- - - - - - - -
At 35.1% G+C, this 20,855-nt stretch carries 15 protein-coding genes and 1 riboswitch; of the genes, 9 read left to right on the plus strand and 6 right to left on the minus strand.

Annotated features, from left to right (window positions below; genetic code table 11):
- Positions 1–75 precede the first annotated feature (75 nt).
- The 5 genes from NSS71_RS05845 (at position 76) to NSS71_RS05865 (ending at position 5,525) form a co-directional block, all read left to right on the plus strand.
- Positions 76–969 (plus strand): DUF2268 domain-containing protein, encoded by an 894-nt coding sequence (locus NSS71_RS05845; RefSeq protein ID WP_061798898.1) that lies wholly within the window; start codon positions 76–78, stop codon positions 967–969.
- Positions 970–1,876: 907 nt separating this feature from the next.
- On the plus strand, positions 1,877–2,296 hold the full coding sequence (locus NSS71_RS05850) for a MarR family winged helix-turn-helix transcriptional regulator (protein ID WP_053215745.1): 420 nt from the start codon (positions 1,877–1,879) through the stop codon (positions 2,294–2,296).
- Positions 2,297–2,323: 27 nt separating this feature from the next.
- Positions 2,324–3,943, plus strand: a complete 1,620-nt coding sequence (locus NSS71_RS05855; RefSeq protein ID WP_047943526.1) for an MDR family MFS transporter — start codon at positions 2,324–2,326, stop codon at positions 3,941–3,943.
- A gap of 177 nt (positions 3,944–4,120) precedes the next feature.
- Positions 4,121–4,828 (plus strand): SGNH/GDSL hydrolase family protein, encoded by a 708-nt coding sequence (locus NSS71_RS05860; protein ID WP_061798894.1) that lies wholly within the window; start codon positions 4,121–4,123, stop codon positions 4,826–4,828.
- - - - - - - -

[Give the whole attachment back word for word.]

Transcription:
At 35.1% G+C, this 20,855-nt stretch carries 15 protein-coding genes and 1 riboswitch; of the genes, 9 read left to right on the plus strand and 6 right to left on the minus strand.

Annotated features, from left to right (window positions below; genetic code table 11):
- Positions 1–75 precede the first annotated feature (75 nt).
- The 5 genes from NSS71_RS05845 (at position 76) to NSS71_RS05865 (ending at position 5,525) form a co-directional block, all read left to right on the plus strand.
- Positions 76–969 (plus strand): DUF2268 domain-containing protein, encoded by an 894-nt coding sequence (locus NSS71_RS05845; RefSeq protein ID WP_061798898.1) that lies wholly within the window; start codon positions 76–78, stop codon positions 967–969.
- Positions 970–1,876: 907 nt separating this feature from the next.
- On the plus strand, positions 1,877–2,296 hold the full coding sequence (locus NSS71_RS05850) for a MarR family winged helix-turn-helix transcriptional regulator (protein ID WP_053215745.1): 420 nt from the start codon (positions 1,877–1,879) through the stop codon (positions 2,294–2,296).
- Positions 2,297–2,323: 27 nt separating this feature from the next.
- Positions 2,324–3,943, plus strand: a complete 1,620-nt coding sequence (locus NSS71_RS05855; RefSeq protein ID WP_047943526.1) for an MDR family MFS transporter — start codon at positions 2,324–2,326, stop codon at positions 3,941–3,943.
- A gap of 177 nt (positions 3,944–4,120) precedes the next feature.
- Positions 4,121–4,828 (plus strand): SGNH/GDSL hydrolase family protein, encoded by a 708-nt coding sequence (locus NSS71_RS05860; protein ID WP_061798894.1) that lies wholly within the window; start codon positions 4,121–4,123, stop codon positions 4,826–4,828.